Summary: Measuring quality is a constant challenge in health care: quality of providers, quality of hospitals, quality of drugs, quality of treatments. Much of what’s out there is conflicting or written for professionals. A lot of quality information is actually delivered in the form of marketing materials, written to induce patients and providers to choose a specific treatment. Other quality assessments are affected by more subtle connections: If a nonprofit organization writes a seemingly straightforward report, that’s good, right? But what if that organization is funded by insurers, drug companies, or the American Medical Association? Make sure you know what the source of the information is.
First, we’re frequent users of the Mayo Clinic website. There is a lot of plain-English information there.
Another favorite resource: The American Board of Internal Medicine Foundation has spearheaded the “Choosing Wisely” campaign, talking about best practices in prescribing treatments. The choices to recommend for or against treatments were made by the providers themselves, or by their professional organizations, often in conflict with their economic interests. More testing means more money, but more testing is not always a good idea.
Resources like Dollars for Docs, compiled by the journalists at ProPublica, detail the payments made by Big Pharma to doctors, giving insight into where influence may be being exerted: If your doc is getting paid by a drug company and prescribing a lot of that company’s drugs, how do you feel about it? By the way, ProPublic is an investigative news organization that doesn’t have any financial gain from revealing this information.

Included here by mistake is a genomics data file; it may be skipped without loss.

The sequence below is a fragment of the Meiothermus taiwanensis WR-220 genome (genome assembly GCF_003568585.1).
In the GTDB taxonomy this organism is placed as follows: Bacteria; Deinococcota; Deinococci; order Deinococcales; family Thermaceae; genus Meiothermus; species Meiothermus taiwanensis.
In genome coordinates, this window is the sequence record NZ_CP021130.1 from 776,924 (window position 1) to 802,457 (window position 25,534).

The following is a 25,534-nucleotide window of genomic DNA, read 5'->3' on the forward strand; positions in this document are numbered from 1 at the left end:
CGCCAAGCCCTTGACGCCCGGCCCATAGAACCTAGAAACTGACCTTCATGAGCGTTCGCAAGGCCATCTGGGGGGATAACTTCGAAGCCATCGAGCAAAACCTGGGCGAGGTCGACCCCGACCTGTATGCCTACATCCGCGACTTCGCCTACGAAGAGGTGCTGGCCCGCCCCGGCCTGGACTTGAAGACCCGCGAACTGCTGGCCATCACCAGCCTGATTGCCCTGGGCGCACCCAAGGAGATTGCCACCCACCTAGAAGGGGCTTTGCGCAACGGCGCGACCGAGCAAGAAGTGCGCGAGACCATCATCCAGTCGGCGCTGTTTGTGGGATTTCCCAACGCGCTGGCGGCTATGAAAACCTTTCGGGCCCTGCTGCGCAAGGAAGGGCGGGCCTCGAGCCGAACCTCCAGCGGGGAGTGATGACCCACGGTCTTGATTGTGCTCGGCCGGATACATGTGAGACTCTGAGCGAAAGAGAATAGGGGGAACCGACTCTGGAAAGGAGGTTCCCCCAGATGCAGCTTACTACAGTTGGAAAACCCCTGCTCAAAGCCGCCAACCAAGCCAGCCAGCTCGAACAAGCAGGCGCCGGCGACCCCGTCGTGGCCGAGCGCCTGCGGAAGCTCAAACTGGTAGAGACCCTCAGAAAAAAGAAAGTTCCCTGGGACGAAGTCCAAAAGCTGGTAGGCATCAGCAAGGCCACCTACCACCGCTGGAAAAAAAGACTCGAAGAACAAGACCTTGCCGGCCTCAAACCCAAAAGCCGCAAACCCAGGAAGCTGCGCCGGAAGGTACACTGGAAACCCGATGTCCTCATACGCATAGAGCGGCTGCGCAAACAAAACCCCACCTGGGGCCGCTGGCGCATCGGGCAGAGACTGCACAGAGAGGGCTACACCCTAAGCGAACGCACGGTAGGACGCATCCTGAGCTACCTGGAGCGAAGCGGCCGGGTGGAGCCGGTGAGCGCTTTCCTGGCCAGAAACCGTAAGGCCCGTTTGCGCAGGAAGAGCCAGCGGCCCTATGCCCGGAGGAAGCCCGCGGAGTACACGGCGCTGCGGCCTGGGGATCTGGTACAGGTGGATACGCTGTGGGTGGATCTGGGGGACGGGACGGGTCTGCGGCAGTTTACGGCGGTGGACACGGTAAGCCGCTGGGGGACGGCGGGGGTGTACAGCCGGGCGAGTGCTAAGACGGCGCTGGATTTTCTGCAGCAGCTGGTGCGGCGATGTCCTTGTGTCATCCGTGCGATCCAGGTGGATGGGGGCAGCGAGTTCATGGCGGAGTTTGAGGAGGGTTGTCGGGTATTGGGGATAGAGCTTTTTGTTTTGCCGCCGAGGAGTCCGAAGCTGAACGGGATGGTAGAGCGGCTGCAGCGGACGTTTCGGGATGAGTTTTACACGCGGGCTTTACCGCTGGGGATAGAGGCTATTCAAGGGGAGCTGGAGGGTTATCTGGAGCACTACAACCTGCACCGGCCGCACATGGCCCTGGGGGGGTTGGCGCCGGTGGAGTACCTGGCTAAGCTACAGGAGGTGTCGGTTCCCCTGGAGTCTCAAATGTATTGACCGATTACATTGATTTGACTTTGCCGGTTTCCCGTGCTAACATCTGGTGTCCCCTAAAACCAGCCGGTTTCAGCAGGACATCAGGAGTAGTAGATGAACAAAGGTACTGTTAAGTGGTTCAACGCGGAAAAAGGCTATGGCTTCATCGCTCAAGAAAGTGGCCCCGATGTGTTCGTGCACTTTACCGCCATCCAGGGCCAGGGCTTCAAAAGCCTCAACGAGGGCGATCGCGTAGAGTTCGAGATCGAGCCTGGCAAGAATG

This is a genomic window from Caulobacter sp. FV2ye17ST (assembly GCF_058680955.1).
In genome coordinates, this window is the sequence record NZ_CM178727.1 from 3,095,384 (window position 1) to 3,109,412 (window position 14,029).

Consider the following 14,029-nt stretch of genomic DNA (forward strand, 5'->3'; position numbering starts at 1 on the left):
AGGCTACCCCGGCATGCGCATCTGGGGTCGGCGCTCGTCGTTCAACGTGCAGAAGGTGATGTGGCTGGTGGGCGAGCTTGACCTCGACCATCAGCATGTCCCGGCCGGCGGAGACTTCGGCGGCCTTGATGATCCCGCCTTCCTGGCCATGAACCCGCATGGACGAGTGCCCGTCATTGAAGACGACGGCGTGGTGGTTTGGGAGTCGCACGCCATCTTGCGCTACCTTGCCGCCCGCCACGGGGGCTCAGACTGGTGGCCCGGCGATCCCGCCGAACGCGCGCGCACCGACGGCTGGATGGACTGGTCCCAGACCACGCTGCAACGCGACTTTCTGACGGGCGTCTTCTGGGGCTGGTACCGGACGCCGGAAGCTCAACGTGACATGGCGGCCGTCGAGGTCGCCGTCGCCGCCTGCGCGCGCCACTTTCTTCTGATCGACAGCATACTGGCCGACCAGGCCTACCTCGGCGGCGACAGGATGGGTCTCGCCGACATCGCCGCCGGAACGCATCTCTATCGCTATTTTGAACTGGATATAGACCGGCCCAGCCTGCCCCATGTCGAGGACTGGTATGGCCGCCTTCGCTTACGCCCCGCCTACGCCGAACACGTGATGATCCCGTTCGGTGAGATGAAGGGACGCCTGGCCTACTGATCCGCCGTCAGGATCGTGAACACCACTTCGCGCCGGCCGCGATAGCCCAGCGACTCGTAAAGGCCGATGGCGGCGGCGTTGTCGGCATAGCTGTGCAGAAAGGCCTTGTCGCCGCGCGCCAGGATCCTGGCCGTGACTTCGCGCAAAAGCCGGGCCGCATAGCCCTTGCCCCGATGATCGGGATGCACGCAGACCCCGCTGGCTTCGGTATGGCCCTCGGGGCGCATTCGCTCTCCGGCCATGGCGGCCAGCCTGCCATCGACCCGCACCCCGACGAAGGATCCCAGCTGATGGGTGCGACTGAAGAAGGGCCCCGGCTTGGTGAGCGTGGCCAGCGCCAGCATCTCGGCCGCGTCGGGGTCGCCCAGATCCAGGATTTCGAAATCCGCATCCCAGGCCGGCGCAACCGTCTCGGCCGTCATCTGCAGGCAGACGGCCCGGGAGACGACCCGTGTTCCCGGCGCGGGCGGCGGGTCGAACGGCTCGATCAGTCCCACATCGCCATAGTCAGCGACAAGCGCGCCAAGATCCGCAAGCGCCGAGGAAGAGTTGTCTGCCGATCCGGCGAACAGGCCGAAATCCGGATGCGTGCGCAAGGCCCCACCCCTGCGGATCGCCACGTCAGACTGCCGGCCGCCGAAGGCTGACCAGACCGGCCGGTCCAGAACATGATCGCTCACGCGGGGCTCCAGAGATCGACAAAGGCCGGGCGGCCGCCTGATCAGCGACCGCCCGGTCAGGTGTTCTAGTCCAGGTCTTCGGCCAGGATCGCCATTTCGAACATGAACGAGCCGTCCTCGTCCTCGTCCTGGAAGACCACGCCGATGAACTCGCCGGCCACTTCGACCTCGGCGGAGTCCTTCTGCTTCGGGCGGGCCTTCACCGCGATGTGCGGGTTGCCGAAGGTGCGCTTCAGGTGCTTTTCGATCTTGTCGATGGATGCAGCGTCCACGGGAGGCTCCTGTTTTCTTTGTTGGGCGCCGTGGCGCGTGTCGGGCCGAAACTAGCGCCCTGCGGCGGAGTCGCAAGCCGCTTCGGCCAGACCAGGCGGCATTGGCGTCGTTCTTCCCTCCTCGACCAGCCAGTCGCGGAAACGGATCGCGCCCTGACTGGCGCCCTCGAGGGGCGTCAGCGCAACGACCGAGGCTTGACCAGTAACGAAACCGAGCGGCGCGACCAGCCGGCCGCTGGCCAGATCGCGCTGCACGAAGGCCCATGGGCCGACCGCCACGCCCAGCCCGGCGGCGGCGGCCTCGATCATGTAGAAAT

Then there are more complex quality assessments.
While doing research for a blog post about the rising price of drugs, I learned of the Institute for Clinical and Economic Review, a Boston nonprofit, which does thoughtful research on treatments. The topic of the $1,000-a-dose Hepatitis C medication Sovaldi, which has been much in the news, was on my mind.
“A panel of experts at a recent forum in San Francisco concluded that the drug offered ‘low value’ for treating most patients, in large part because of its high price,” The New York Times wrote in an editorial. “That judgment was based partly on an assessment of clinical and cost-effectiveness prepared by a nonprofit organization that evaluates medical treatments (the Boston-based Institute for Clinical and Economic Review). The group estimated that replacing current care of infected Californians with Sovaldi-based regimens would raise drug expenditures in the state by $18 billion or more in a single year. It said projected savings from reduced medical costs in later years would not come close to offsetting that cost.”
In the debate over expensive medications and treatments, the source of the information should be considered. Julie Appleby of Kaiser Health News wrote a wise piece about this detailing recommendations: If the group recommending for the drug has close ties with the drug industry, then shouldn’t its conclusions be suspect? If the group recommending against the drug is from the insurance industry, which is allergic to paying high prices for just about anything, shouldn’t its conclusions be suspect? If the group is doctors, do they have ties to Big Pharma?
Appleby’s story pointed out that the Institute for Clinical and Economic Review has close ties to the insurance industry. Many of its advisors and board members and funders are from the industry, so that might lead us to assess the recommendations with a careful eye.
Still, some of its resources may be useful.
For example, if you were thinking of treatment for sleep apnea,
This guide to treatments is thorough and may help understand the landscape.
The site’s resource page has a number of links to other quality and assessment sites.
In short: you should always consider the source of the assessment.
Who’s paying for it? What are their interests? Know that, and you can judge the information better.